Date of Award

Fall 11-13-2015

Degree Type


Degree Name

Master of Science (MS)


Respiratory Therapy

First Advisor

Lynda T. Goodfellow, Ed.D., RRT

Second Advisor

Robert B. Murray, MS, RRT

Third Advisor

Ralph D. Zimmerman, MSM, RRT-NPS


Clinical Instructors’ Perceptions of Effective Student Behavioral Characteristics Among Respiratory Therapy Students in the State of Georgia

By Yousef Aldabayan (Under the Direction of Dr. Lynda T. Goodfellow)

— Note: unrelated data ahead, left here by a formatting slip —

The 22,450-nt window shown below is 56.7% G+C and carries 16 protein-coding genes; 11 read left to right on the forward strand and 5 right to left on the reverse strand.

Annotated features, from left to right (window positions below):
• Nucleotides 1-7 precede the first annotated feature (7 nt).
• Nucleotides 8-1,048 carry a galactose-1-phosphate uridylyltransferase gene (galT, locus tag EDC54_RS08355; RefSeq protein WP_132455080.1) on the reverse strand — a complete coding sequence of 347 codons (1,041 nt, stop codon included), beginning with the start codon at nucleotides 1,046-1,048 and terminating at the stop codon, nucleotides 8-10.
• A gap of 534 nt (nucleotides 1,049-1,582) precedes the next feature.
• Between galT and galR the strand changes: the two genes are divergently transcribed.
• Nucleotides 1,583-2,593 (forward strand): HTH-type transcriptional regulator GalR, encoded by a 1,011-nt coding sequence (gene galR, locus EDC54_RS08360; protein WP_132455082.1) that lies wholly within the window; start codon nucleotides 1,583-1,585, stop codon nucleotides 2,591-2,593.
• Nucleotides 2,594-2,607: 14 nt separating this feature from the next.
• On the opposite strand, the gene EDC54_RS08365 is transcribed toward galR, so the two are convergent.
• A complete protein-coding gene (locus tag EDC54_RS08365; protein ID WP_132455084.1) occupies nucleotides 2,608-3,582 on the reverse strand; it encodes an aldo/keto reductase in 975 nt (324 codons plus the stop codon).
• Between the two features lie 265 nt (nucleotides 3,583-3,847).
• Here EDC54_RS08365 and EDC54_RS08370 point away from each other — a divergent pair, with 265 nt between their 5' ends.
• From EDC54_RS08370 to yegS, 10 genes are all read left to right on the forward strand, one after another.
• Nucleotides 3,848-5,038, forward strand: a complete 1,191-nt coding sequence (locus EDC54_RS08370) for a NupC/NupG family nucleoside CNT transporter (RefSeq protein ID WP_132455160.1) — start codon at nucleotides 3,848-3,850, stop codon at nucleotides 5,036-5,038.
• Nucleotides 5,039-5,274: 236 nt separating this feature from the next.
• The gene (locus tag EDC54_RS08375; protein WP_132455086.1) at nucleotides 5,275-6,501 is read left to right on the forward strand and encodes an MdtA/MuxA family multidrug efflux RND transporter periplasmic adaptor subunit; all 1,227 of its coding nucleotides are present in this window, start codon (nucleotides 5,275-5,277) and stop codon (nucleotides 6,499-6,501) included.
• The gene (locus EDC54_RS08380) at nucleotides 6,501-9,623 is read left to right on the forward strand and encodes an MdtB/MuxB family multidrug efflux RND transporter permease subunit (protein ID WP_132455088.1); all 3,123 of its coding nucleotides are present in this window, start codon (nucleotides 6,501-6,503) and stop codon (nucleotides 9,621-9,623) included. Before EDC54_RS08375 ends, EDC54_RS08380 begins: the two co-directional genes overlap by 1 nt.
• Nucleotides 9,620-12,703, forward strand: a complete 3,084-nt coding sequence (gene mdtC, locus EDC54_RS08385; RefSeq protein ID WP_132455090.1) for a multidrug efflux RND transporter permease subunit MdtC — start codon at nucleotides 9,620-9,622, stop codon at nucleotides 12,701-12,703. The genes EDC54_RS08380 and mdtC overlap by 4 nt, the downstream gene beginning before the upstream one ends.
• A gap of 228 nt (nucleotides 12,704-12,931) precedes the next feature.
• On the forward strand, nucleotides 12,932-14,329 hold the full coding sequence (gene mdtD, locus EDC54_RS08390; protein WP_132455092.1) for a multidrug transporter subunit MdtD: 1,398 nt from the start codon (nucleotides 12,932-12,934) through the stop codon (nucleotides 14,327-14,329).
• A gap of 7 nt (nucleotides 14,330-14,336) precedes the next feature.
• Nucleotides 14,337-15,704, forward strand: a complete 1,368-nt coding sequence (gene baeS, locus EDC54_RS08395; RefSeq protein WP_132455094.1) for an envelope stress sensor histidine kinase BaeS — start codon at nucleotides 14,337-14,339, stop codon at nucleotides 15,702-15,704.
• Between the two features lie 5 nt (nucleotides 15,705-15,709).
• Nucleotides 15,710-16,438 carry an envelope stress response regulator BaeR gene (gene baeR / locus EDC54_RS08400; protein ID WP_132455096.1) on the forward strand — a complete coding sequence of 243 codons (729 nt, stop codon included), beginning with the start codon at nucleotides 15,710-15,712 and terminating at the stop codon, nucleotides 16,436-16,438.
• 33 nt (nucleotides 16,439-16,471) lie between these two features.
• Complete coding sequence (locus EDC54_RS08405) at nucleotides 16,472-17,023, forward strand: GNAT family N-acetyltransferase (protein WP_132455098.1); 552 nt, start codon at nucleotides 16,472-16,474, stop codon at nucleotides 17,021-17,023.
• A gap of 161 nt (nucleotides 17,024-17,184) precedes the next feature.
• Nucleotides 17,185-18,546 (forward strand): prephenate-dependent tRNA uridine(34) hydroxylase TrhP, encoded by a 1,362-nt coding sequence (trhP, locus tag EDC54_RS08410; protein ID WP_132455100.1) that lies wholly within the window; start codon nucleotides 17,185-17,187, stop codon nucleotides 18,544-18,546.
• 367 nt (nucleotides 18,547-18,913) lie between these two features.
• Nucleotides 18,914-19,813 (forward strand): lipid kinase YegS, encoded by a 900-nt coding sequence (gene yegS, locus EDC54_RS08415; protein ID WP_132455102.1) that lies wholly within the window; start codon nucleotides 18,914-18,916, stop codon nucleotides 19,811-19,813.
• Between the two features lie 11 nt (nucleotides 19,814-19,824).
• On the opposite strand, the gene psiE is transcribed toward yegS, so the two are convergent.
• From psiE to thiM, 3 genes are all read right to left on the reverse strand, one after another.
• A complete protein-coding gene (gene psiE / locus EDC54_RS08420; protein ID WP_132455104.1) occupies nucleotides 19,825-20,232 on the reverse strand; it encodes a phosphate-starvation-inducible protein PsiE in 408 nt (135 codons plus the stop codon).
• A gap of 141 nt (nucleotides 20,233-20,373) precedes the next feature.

Background: Student behavioral characteristics are perceived to be crucial factors in developing and nurturing desirable qualities of future professionals. Similar to how respiratory therapy (RT) clinical instructors (CIs) are expected to possess great teaching skills, it is significant to determine the effective student behavioral characteristics among RT students in order to identify what motivates them and what qualities influence their clinical success in relation to the perceptions of RT CIs. PURPOSE: The aim of this study was to identify and acknowledge the effective behavioral characteristics of RT students based on what the RT CIs in the State of Georgia perceive to be most and least important. METHODS: A descriptive survey was used to collect data. The survey was modified and later emailed to all RT CIs and registered proactive members of the American Association for Respiratory Care (AARC), according to their website. The descriptive survey was composed of four main domains, including professional competence, relationship with the CI, personal attributes, and the perceptions of CIs and its role in their motivation to teach. Forty-one behavioral characteristics were revealed on a five-point Likert scale based on importance. RESULTS: One hundred eighty-four responses were received out of the eight hundred surveys emailed to the CIs, with a response rate of 23%. Most of the respondents specified a bachelor degree as their highest degree. From the list of student behavioral characteristics, “Show genuine interest in patients and their care” in clinical was perceived as the most important student behavioral characteristic (M 4.67, S.D ± .57). However, the RT students’ need to “be honest and direct to the CIs” was determined to be the most important behavioral characteristic (M 4.40, S.D ±0.70). In addition, to “demonstrate effective communications skills” was determined as the most important characteristic in the personal attributes domain (M 4.5, S.D ±0.56). Lastly, the “CIs stay motivated to teach and assist students when faced with acceptable student behaviors” was the most important domain of CIs’ perceptions of student behavioral characteristic that motivates them to teach, (M 4.38, S.D ±0.67). CONCLUSION: RT CIs from the list of active AARC members agreed that showing genuine interest in patients and their care was the most effective student behavioral characteristic among RT students in the State of Georgia. According to these findings, it is highly suggested that RT clinical students should work hard in improving their behaviors and attitudes toward their CIs to increase their motivation in achieving their goals in clinical learning.